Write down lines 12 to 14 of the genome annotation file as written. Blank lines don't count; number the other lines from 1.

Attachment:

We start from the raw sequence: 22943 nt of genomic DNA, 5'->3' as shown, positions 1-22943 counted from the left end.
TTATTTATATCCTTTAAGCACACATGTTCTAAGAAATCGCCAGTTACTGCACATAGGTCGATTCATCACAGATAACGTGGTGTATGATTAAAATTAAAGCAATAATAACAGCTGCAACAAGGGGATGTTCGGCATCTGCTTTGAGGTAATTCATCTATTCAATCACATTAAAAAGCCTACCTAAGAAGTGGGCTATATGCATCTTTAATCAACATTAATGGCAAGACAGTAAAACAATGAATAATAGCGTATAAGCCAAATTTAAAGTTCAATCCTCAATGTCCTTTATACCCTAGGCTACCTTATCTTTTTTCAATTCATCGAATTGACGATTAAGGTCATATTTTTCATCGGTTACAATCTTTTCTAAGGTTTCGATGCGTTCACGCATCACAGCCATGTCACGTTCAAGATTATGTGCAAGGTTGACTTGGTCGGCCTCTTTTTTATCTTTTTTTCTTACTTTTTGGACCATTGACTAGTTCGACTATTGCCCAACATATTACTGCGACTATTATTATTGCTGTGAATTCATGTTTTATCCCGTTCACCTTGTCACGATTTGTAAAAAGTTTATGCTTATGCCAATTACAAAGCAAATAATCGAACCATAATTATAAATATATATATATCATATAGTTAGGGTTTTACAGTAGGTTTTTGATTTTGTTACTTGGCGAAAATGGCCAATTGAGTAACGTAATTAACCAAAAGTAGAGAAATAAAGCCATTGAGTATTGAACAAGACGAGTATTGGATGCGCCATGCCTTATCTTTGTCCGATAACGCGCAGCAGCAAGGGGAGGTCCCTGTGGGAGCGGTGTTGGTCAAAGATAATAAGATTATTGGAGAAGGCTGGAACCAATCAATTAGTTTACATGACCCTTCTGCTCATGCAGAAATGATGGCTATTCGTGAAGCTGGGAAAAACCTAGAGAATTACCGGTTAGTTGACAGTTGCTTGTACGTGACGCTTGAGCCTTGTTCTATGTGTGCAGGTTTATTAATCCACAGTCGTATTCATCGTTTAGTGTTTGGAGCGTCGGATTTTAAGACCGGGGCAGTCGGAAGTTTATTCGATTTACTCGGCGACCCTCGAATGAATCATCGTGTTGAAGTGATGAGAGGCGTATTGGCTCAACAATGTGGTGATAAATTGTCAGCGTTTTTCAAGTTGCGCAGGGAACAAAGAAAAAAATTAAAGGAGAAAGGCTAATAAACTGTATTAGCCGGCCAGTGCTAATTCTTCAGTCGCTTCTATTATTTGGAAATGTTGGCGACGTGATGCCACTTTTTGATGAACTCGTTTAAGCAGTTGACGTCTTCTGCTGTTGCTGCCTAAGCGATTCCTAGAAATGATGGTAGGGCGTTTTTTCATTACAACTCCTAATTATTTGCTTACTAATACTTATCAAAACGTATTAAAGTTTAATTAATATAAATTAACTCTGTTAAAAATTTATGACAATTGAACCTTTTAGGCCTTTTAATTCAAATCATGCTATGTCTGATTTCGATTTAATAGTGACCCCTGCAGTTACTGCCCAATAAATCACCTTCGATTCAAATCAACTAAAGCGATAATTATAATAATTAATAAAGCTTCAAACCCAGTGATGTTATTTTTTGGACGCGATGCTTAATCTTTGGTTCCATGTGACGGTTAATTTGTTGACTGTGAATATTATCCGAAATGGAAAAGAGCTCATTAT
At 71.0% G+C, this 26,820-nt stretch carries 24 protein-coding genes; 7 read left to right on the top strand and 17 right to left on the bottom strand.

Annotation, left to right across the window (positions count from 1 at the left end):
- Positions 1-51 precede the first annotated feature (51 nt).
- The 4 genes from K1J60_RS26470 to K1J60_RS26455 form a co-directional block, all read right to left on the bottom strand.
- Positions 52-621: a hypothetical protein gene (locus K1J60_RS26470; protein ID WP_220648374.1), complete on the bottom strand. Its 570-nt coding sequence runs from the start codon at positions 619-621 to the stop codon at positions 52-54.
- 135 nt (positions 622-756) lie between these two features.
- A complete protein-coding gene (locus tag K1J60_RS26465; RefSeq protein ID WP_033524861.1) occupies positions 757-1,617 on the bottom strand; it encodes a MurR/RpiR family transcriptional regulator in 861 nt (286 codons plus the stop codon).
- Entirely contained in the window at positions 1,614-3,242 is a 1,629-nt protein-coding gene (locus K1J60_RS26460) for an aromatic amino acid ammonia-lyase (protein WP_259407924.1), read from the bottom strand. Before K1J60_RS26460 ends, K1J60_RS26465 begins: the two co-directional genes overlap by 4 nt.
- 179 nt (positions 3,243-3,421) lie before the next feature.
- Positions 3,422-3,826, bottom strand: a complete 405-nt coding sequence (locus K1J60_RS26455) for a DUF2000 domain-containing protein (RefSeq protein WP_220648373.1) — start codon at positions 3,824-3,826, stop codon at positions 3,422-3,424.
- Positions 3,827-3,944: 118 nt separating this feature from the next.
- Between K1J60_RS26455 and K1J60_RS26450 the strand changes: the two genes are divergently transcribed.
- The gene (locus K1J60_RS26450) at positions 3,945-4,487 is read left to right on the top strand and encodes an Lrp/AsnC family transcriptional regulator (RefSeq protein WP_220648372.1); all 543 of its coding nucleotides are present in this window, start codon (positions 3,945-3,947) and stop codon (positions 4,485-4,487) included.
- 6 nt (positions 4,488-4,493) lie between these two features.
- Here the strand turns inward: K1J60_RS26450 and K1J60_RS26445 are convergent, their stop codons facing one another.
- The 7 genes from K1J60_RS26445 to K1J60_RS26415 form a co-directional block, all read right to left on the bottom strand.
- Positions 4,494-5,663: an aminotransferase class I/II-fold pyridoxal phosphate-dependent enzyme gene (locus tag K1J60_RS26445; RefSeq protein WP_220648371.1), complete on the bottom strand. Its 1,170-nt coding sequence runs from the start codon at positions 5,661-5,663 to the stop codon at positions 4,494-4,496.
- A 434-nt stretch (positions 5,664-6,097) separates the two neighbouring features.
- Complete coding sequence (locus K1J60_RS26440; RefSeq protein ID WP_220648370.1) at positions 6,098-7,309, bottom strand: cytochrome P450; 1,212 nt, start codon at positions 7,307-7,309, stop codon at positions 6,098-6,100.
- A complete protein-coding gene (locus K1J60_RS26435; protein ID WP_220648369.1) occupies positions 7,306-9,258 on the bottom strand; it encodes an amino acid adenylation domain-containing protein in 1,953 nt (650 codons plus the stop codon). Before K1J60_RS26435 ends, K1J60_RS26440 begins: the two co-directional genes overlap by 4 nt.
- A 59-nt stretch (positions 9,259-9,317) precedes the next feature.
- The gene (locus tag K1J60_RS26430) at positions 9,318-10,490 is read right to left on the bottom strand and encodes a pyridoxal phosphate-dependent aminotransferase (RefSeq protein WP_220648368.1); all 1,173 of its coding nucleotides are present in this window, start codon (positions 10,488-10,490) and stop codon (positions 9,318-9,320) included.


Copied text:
- Positions 3,422-3,826, bottom strand: a complete 405-nt coding sequence (locus K1J60_RS26455) for a DUF2000 domain-containing protein (RefSeq protein WP_220648373.1) — start codon at positions 3,824-3,826, stop codon at positions 3,422-3,424.
- Positions 3,827-3,944: 118 nt separating this feature from the next.
- Between K1J60_RS26455 and K1J60_RS26450 the strand changes: the two genes are divergently transcribed.